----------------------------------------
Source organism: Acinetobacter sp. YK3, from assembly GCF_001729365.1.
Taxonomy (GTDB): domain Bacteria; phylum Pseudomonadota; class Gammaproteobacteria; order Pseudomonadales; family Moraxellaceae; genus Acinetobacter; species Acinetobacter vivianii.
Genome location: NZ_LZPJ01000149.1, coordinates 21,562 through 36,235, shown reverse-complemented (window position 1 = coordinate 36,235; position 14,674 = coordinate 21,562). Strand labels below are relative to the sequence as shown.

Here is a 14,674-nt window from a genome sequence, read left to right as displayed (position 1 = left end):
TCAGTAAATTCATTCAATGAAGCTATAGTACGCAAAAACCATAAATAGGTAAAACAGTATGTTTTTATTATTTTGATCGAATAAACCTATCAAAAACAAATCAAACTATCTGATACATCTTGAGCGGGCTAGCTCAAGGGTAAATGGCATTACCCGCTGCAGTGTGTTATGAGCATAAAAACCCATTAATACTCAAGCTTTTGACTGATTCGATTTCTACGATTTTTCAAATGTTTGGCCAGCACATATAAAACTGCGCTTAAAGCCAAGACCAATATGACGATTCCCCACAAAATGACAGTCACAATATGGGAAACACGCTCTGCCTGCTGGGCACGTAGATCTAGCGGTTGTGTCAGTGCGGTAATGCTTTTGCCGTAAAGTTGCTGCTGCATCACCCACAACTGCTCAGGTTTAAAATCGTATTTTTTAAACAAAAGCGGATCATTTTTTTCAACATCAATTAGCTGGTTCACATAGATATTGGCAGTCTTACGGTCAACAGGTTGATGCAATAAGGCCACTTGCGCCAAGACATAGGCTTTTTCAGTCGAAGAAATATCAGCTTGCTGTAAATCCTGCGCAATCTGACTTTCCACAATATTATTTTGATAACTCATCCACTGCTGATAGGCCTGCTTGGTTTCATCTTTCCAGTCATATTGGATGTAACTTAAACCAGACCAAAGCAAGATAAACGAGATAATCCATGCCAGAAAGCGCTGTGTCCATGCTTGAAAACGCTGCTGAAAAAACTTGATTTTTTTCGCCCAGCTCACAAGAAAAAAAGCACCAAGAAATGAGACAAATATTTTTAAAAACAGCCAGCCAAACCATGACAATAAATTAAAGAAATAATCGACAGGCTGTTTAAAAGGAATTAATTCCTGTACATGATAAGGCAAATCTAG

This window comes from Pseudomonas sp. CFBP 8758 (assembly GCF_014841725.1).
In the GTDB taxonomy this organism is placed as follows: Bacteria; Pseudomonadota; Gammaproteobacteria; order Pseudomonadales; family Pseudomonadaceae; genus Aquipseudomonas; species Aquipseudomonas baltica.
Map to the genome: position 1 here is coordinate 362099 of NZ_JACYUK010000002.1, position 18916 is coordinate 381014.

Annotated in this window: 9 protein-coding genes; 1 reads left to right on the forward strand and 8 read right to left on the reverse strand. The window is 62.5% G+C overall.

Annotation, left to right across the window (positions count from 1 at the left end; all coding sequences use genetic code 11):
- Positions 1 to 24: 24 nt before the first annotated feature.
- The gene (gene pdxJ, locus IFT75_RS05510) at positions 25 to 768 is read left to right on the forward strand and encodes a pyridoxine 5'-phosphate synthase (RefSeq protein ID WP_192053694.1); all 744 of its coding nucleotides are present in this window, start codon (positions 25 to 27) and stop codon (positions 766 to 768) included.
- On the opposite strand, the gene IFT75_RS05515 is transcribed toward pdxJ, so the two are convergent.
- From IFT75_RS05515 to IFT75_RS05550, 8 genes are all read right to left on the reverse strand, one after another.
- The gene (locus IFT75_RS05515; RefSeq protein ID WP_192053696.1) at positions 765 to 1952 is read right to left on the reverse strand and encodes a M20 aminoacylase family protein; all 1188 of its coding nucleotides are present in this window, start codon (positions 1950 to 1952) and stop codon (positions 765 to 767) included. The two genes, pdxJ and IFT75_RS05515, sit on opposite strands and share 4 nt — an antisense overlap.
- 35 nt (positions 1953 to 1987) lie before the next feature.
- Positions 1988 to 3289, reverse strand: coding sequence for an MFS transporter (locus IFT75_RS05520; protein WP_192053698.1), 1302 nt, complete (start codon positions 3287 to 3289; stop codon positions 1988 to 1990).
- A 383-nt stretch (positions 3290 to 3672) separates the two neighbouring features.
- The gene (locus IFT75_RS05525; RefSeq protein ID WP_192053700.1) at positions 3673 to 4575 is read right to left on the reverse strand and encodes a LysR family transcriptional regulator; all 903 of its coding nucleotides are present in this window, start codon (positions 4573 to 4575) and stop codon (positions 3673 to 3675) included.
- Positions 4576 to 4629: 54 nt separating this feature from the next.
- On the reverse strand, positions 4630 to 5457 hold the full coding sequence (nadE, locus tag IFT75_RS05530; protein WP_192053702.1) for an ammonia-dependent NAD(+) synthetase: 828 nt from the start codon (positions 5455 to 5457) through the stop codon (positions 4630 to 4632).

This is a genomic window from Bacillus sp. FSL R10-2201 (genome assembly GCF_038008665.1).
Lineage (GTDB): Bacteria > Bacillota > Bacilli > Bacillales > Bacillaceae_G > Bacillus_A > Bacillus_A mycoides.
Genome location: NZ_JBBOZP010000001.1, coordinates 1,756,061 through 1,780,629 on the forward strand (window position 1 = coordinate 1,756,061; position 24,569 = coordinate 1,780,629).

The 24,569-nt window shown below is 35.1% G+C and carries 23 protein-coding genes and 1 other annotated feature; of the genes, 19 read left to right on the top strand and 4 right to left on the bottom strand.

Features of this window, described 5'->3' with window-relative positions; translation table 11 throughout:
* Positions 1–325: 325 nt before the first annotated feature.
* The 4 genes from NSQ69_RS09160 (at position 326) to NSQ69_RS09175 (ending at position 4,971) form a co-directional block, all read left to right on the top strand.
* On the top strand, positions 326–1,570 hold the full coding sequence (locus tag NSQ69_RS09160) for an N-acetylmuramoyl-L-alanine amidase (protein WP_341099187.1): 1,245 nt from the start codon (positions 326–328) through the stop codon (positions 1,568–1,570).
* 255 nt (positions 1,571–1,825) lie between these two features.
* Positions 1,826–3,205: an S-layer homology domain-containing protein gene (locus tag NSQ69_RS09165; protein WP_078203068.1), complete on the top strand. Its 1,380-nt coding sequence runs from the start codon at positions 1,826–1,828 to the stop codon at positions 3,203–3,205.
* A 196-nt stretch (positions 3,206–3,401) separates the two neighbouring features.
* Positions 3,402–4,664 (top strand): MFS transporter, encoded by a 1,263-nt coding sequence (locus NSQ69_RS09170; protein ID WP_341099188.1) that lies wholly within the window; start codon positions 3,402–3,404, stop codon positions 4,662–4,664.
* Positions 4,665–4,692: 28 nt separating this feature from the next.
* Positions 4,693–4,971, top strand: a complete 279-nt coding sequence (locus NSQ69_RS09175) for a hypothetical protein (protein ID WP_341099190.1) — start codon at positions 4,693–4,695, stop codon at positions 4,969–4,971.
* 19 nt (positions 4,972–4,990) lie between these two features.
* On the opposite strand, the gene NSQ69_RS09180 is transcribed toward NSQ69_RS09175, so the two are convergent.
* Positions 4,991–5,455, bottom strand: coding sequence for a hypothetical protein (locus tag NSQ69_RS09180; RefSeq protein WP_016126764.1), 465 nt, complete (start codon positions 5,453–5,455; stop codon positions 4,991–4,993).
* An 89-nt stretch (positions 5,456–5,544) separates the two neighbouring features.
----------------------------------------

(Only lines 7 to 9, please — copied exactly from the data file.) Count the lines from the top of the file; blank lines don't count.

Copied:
In the GTDB taxonomy this organism is placed as follows: Bacteria; Pseudomonadota; Gammaproteobacteria; order Pseudomonadales; family Pseudomonadaceae; genus Aquipseudomonas; species Aquipseudomonas baltica.
Map to the genome: position 1 here is coordinate 362099 of NZ_JACYUK010000002.1, position 18916 is coordinate 381014.

Annotated in this window: 9 protein-coding genes; 1 reads left to right on the forward strand and 8 read right to left on the reverse strand. The window is 62.5% G+C overall.